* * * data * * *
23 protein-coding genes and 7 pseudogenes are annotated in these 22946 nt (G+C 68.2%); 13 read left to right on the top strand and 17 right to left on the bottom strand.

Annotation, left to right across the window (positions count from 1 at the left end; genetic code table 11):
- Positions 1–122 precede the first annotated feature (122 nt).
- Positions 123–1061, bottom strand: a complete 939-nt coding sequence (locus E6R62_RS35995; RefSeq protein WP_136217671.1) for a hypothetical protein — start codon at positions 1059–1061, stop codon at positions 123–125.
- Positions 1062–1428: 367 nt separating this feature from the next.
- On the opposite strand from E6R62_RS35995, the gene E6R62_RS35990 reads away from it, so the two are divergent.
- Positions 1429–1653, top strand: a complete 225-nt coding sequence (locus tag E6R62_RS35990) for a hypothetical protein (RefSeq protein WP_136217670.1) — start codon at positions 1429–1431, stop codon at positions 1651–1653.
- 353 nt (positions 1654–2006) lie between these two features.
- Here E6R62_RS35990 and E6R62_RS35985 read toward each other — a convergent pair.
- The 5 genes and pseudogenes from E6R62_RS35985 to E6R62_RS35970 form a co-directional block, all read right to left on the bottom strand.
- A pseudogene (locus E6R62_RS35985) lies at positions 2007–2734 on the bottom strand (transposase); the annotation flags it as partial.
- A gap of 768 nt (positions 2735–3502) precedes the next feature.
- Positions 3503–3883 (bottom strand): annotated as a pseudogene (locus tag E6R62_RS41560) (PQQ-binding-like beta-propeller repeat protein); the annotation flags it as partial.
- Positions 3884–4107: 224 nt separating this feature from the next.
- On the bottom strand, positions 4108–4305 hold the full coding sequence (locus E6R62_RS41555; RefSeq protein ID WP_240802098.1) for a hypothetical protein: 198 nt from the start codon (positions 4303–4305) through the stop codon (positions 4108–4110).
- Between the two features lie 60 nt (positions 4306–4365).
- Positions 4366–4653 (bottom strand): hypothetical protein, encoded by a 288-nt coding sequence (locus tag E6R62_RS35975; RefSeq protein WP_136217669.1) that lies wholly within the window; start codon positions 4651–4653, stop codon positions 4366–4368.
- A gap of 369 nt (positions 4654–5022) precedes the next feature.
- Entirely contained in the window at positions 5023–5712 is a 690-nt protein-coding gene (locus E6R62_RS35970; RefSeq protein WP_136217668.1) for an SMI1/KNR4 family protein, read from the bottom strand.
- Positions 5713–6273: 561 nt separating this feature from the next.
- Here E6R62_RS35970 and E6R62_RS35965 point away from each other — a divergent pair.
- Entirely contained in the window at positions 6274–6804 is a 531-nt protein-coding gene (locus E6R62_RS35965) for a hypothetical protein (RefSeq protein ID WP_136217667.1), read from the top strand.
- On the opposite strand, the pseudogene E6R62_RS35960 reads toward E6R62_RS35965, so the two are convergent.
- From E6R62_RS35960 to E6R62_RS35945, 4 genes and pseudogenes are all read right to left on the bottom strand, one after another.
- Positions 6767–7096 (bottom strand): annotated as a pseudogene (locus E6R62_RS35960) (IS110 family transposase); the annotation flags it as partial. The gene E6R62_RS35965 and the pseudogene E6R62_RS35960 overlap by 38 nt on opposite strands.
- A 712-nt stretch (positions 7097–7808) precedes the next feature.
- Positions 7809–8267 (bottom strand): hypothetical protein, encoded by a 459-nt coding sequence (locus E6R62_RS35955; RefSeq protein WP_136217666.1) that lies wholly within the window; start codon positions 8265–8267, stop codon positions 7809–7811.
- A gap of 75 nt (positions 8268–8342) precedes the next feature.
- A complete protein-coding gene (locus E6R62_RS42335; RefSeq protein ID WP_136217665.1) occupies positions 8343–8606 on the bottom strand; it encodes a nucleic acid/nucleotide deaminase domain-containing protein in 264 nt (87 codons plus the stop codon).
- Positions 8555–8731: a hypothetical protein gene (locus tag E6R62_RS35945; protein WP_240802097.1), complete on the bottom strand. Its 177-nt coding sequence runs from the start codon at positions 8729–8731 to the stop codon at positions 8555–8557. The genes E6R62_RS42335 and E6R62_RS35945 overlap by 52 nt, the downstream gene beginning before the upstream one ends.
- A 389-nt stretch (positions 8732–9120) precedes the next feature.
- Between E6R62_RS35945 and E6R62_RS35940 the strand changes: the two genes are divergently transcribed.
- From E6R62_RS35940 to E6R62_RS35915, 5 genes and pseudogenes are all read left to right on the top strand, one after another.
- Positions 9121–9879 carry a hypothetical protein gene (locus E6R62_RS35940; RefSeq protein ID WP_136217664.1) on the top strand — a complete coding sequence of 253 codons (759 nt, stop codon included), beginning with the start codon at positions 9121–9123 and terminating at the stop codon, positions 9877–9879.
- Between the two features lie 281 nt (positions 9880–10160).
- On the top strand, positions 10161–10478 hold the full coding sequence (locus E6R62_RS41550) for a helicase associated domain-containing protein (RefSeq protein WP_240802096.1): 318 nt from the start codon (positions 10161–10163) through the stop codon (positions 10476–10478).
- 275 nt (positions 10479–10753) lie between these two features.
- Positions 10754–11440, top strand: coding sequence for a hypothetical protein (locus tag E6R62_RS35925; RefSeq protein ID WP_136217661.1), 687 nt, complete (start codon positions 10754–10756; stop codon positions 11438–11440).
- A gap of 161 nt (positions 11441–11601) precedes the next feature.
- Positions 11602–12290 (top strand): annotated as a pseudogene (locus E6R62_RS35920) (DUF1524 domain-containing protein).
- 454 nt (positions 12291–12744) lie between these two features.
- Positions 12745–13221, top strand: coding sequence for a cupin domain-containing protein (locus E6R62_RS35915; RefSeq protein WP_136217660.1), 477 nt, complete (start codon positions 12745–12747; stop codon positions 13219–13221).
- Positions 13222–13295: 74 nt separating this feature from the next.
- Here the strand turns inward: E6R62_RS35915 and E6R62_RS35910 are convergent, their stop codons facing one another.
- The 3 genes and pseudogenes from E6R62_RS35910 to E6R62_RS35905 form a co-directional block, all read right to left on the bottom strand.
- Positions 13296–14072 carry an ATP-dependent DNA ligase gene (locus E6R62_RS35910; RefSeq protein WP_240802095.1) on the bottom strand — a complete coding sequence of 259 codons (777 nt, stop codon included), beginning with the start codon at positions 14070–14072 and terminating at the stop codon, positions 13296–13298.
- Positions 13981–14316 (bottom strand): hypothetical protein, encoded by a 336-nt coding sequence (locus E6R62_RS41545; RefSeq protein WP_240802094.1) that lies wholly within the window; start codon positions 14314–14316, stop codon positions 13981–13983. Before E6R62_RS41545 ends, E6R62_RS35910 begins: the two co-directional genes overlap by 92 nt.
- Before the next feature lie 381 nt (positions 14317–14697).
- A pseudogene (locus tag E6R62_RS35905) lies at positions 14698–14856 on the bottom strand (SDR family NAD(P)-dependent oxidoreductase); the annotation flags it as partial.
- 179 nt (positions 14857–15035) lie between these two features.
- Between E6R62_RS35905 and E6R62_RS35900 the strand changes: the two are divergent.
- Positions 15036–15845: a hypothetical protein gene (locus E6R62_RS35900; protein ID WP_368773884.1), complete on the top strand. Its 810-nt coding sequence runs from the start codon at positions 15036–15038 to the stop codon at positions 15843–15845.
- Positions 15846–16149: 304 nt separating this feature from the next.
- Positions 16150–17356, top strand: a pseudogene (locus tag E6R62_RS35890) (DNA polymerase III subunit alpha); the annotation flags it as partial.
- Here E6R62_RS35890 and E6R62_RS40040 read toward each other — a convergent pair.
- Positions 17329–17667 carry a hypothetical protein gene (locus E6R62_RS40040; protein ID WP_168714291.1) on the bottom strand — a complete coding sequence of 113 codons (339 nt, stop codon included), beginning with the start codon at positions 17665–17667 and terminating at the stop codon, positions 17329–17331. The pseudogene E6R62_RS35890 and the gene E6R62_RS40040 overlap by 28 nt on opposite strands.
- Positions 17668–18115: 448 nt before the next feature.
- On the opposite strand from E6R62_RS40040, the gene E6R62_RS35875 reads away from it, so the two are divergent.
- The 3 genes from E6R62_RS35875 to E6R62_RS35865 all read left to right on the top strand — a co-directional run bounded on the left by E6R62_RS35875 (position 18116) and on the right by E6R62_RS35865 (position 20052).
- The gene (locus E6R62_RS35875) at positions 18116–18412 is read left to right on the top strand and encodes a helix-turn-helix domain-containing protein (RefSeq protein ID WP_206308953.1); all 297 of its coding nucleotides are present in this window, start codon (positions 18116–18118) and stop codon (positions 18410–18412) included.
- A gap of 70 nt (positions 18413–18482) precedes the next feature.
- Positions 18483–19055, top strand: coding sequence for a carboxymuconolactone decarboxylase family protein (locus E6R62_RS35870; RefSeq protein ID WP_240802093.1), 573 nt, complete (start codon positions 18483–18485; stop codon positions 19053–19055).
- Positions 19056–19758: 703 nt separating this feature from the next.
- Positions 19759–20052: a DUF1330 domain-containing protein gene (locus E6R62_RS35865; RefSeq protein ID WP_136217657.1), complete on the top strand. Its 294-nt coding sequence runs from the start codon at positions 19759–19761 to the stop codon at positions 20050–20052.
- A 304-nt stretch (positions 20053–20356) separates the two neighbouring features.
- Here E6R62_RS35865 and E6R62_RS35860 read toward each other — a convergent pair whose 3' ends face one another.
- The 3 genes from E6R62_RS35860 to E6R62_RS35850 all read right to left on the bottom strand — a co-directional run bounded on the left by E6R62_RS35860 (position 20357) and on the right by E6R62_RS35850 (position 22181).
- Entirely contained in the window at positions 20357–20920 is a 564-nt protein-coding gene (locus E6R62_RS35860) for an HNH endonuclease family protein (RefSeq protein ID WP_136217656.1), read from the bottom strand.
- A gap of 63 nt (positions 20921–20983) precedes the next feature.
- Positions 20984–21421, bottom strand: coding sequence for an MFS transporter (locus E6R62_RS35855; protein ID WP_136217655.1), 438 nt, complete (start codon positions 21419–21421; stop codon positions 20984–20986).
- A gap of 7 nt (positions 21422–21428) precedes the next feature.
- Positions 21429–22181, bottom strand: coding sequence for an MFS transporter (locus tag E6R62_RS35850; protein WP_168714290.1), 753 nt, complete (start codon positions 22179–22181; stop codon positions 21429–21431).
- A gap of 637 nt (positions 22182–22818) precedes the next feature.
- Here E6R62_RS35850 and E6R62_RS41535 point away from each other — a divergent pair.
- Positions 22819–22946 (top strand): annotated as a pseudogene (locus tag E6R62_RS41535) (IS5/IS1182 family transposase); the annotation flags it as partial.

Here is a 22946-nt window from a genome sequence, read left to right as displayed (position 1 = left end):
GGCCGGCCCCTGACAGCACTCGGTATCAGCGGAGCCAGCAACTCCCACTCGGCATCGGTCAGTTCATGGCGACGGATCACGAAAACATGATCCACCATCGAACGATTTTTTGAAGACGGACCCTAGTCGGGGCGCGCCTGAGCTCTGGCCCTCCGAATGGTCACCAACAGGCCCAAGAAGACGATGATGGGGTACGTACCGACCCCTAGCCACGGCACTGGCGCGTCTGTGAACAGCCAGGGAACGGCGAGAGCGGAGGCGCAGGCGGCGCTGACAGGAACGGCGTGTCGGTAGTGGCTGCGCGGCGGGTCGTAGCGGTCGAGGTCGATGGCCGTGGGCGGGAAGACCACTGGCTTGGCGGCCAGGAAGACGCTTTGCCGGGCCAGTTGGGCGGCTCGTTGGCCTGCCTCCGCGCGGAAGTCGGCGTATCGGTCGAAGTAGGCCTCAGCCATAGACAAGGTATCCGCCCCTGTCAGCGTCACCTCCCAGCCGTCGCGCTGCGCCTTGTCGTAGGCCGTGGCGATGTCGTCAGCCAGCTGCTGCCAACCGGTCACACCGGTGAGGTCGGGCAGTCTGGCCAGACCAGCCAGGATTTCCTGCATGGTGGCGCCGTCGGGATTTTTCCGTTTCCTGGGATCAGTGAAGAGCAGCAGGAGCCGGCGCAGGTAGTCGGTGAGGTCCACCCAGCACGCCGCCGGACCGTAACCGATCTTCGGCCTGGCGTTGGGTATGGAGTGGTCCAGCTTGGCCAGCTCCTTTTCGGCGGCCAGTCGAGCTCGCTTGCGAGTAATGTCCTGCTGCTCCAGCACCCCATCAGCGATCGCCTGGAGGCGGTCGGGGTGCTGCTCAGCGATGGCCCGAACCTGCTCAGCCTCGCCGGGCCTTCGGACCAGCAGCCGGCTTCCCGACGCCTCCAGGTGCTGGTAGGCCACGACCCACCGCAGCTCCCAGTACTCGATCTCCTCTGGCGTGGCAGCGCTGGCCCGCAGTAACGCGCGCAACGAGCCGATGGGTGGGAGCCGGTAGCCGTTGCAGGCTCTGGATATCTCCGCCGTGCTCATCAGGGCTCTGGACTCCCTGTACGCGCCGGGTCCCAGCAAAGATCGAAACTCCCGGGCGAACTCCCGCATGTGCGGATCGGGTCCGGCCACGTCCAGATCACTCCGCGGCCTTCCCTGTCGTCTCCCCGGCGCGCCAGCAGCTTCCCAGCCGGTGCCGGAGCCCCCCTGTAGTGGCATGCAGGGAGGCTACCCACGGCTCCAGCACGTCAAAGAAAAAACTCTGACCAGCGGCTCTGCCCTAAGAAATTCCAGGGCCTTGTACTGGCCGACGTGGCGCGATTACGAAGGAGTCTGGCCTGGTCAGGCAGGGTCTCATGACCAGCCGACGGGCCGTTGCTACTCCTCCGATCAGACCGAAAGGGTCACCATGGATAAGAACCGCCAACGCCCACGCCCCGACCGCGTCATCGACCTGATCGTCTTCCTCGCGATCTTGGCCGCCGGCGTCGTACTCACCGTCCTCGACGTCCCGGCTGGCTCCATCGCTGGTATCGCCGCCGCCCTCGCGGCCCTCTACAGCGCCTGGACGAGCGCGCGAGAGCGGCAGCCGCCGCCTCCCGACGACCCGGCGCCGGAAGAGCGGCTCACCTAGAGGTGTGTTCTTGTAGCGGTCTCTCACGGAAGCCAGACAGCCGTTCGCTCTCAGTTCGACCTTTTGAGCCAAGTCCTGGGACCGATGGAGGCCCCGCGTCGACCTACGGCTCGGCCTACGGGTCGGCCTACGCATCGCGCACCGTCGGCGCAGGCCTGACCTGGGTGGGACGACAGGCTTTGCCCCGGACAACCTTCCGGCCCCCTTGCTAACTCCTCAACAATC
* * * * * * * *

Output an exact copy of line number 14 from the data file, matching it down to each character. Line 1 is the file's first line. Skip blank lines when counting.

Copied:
- Positions 3884–4107: 224 nt separating this feature from the next.